In the wake of food safety scares at big-box sellers like Chipotle and Trader Joe’s, NC State University food scientists are harnessing the power of virtual reality to keep contaminants off your dinner plate.
NC State food science researcher Clint Stevenson and his team have developed full-immersion virtual reality training sessions that allow students and professionals to interact with virtual representations of real-world food manufacturing facilities, scouting for safety violations.
“We can bring the factory itself inside the classroom, which is amazing,” said Stevenson, an assistant professor and distance education coordinator in the Department of Food, Bioprocessing and Nutrition Sciences. “It creates that ‘Aha!’ moment for students as they experience what it’s like to be there — not just sitting in a classroom listening to technical jargon.”
Pop on a virtual reality headset (any commercially available brand will do), and you’ll find yourself standing in the middle of a bustling seafood restaurant, or the factory that makes Howling Cow ice cream. Look up, look down, turn around — the environment developed by Stevenson and his team is a 360-degree experience.
The virtual reality recordings were all made on-site at active businesses; food safety risks like microbial contamination or pests can be digitally staged. “Hot spots,” or interactive buttons within each session, allow participants to look closer, gather more information or answer quiz questions.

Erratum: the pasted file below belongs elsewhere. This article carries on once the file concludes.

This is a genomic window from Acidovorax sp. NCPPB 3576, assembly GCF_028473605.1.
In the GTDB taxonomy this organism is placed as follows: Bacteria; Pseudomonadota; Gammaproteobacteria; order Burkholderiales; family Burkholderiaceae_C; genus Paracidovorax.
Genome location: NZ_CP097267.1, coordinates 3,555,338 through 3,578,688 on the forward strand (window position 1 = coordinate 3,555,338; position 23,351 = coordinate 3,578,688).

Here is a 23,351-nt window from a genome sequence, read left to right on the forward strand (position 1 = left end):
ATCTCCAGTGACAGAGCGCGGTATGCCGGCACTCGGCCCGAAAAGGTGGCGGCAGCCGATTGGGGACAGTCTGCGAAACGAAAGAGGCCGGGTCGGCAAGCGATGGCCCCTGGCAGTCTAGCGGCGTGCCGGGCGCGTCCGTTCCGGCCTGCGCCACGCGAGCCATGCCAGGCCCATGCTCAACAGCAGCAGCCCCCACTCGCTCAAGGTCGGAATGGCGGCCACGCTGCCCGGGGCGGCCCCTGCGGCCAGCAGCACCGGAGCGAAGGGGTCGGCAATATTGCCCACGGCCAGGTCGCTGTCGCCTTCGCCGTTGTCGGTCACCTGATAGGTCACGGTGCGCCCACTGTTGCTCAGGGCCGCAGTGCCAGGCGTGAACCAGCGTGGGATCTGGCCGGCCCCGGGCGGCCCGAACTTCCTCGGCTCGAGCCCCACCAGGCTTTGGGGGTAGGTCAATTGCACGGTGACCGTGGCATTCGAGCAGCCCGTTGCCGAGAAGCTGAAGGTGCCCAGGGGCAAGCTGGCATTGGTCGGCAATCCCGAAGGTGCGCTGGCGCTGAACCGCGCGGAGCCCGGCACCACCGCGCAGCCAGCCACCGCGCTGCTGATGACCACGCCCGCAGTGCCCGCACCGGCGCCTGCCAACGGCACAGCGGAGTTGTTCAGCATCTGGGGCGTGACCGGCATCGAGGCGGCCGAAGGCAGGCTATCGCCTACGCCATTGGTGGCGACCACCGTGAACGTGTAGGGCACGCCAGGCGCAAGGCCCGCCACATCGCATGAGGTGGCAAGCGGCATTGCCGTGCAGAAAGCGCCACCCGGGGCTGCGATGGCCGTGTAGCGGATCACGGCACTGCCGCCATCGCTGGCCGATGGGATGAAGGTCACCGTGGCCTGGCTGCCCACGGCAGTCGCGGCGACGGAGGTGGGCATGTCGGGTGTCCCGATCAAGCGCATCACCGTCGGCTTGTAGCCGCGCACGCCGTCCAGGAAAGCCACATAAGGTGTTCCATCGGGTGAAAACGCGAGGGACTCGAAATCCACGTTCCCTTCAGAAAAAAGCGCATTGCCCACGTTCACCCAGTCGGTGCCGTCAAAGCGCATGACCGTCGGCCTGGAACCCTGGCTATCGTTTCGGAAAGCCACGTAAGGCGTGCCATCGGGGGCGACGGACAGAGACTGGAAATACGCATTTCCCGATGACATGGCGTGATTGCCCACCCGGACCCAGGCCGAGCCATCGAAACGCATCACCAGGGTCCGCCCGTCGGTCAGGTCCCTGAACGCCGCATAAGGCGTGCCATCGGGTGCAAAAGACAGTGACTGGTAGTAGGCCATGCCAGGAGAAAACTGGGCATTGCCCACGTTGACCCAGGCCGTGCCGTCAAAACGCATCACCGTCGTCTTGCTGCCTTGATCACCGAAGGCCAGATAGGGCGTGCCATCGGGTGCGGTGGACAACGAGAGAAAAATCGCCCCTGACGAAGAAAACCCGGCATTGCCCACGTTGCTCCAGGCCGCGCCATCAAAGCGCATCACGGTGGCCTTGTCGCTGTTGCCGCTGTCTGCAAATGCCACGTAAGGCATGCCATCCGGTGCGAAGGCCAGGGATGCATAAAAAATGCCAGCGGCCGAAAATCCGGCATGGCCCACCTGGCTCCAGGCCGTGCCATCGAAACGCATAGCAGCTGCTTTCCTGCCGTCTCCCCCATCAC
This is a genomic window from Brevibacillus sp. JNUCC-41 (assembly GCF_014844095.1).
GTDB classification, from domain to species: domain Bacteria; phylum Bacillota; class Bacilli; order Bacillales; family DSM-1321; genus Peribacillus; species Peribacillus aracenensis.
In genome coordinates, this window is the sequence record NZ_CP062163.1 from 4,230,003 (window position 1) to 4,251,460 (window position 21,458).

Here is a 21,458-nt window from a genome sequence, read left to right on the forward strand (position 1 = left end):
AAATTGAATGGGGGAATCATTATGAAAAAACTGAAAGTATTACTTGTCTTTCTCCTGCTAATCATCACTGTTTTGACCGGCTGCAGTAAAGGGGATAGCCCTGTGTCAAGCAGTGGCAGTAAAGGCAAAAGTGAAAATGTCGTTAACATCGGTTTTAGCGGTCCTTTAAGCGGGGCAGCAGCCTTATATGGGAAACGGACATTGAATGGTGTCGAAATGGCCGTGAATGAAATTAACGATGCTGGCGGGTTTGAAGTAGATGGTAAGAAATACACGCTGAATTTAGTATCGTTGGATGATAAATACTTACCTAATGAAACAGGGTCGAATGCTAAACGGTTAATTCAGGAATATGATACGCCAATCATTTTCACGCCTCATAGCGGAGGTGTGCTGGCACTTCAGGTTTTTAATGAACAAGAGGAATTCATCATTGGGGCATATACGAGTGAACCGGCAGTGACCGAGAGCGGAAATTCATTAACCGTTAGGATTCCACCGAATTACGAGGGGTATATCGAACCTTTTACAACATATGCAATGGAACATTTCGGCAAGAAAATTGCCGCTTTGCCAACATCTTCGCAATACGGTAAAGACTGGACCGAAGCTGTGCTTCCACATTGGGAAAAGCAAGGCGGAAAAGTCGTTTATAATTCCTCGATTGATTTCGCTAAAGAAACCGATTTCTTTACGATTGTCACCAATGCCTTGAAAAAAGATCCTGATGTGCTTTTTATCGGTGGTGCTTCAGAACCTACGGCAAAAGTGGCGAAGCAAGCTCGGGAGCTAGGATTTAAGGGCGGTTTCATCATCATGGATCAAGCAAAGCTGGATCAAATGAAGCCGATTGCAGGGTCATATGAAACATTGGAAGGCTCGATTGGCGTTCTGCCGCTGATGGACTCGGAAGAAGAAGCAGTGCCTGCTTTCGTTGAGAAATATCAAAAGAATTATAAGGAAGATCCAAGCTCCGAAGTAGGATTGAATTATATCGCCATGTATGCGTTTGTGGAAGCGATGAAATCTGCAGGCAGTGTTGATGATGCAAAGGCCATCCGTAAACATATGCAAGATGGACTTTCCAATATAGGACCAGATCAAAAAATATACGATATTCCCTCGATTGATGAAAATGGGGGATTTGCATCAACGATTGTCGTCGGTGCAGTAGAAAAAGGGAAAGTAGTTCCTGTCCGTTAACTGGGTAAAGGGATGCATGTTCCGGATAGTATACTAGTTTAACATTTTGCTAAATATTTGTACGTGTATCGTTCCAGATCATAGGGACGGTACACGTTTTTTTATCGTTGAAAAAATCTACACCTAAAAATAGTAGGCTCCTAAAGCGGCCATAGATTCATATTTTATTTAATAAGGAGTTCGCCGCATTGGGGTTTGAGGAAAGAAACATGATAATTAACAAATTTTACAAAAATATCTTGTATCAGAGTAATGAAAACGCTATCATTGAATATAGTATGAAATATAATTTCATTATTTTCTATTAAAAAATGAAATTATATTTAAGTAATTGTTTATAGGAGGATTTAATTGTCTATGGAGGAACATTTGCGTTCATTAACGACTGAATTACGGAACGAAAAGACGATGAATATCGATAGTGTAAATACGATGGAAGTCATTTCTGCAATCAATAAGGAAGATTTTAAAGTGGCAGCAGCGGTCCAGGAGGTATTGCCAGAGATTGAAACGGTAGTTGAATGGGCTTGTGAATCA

The most common reaction, says Stevenson, is “Wow!”
The training tools are also compatible with standard tablet, mobile or desktop screens. This makes them widely accessible for both educational and industry use.
“Not many companies are exploring virtual reality for their training programs, so we’re building a code of practice that they could adopt,” Stevenson said.
The team, whose work was partially funded by the NC State Office of Outreach and Engagement, includes virtual reality specialist Elias Clarke Campbell and instructional designers Bethanne Tobey and Julie Yamamoto.
Their work was used in an online course on Good Manufacturing Practices as part of a contract for the North Carolina Department of Agriculture and Consumer Services, which has also given Stevenson permission to repurpose the course for both college and continuing education students.
This means that college students and industry professionals will receive the same training as food safety inspectors within the government. Since those are the positions many students seek after graduation, Stevenson’s work gives them an edge in the job market.
Stevenson foresees a workforce shortage of food safety professionals as baby boomers retire. He is researching the extent to which virtual reality can enhance expertise in food safety — behavior, skills, knowledge or all of the above.
“This all looks really cool, but we’re not doing it to play with gadgets — what matters is keeping unsafe food out of your fridge,” Stevenson said.